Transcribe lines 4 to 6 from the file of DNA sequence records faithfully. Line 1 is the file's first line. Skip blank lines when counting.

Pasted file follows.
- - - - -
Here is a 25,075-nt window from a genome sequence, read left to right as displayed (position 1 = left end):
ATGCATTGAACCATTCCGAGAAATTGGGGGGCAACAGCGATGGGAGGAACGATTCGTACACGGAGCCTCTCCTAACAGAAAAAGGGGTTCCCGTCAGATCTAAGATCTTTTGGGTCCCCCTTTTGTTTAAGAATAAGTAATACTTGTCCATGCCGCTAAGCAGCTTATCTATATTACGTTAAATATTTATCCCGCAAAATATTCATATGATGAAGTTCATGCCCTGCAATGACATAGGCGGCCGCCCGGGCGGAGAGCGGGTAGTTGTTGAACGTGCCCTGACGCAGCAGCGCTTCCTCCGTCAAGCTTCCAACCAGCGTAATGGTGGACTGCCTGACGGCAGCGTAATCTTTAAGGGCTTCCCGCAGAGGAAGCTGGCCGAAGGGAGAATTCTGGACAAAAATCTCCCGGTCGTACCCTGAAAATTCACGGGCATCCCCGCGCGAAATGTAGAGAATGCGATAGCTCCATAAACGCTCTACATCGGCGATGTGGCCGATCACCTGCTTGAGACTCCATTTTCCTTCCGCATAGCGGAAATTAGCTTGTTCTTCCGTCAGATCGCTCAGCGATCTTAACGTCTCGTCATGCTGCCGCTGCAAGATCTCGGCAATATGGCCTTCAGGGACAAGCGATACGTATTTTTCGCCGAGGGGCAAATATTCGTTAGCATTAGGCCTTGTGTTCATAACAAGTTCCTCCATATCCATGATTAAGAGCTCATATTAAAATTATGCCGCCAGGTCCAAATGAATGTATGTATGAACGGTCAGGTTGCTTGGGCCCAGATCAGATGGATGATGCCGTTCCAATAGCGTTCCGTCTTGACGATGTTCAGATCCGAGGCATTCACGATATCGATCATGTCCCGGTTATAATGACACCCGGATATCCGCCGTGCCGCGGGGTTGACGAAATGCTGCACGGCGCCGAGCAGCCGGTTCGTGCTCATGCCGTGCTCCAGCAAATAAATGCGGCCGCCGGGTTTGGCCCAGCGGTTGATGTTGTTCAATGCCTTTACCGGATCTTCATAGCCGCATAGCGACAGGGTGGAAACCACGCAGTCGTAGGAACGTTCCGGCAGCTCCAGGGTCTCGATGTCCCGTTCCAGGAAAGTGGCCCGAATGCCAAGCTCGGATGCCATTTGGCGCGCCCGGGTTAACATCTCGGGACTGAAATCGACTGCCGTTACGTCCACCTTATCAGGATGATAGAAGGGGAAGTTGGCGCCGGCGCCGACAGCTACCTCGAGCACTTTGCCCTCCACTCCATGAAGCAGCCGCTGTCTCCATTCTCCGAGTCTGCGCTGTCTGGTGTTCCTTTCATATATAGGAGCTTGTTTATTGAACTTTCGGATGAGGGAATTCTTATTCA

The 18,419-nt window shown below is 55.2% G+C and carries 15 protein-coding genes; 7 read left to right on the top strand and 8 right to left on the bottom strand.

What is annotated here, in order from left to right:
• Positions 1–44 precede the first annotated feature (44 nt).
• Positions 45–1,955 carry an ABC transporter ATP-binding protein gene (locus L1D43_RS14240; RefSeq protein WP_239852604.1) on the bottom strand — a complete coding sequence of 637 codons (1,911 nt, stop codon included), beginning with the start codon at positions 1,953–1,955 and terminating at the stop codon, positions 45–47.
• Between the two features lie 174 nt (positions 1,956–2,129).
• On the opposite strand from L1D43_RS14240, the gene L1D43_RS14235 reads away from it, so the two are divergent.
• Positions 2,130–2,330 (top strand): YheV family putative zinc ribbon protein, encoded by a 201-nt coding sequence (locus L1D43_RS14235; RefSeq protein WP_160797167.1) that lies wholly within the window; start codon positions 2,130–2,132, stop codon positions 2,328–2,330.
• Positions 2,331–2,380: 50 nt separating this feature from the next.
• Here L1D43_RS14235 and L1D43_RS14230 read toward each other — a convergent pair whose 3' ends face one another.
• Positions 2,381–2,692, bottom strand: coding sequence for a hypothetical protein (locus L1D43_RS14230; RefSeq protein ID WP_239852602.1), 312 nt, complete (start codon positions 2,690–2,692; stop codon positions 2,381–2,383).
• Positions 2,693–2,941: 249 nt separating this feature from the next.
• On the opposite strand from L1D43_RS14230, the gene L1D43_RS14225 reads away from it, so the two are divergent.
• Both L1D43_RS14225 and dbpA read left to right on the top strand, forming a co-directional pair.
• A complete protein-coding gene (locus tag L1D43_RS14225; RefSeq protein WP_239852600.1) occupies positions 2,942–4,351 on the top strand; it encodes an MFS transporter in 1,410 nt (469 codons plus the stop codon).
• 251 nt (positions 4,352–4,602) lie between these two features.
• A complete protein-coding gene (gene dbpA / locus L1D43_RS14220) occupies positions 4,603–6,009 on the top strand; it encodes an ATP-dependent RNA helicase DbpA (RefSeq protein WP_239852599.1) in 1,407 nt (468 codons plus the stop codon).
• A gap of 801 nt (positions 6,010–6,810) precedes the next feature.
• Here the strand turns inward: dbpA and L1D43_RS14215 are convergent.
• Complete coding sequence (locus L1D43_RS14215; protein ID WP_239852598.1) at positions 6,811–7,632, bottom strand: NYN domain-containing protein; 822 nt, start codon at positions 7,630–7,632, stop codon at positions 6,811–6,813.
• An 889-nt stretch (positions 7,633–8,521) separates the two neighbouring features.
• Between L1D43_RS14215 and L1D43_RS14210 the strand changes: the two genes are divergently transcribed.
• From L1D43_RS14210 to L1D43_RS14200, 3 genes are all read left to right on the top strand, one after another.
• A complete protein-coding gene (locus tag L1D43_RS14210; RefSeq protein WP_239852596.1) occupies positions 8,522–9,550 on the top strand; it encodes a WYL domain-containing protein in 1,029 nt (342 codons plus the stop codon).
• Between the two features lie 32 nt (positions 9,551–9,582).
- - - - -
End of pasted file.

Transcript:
What is annotated here, in order from left to right:
• Positions 1–44 precede the first annotated feature (44 nt).
• Positions 45–1,955 carry an ABC transporter ATP-binding protein gene (locus L1D43_RS14240; RefSeq protein WP_239852604.1) on the bottom strand — a complete coding sequence of 637 codons (1,911 nt, stop codon included), beginning with the start codon at positions 1,953–1,955 and terminating at the stop codon, positions 45–47.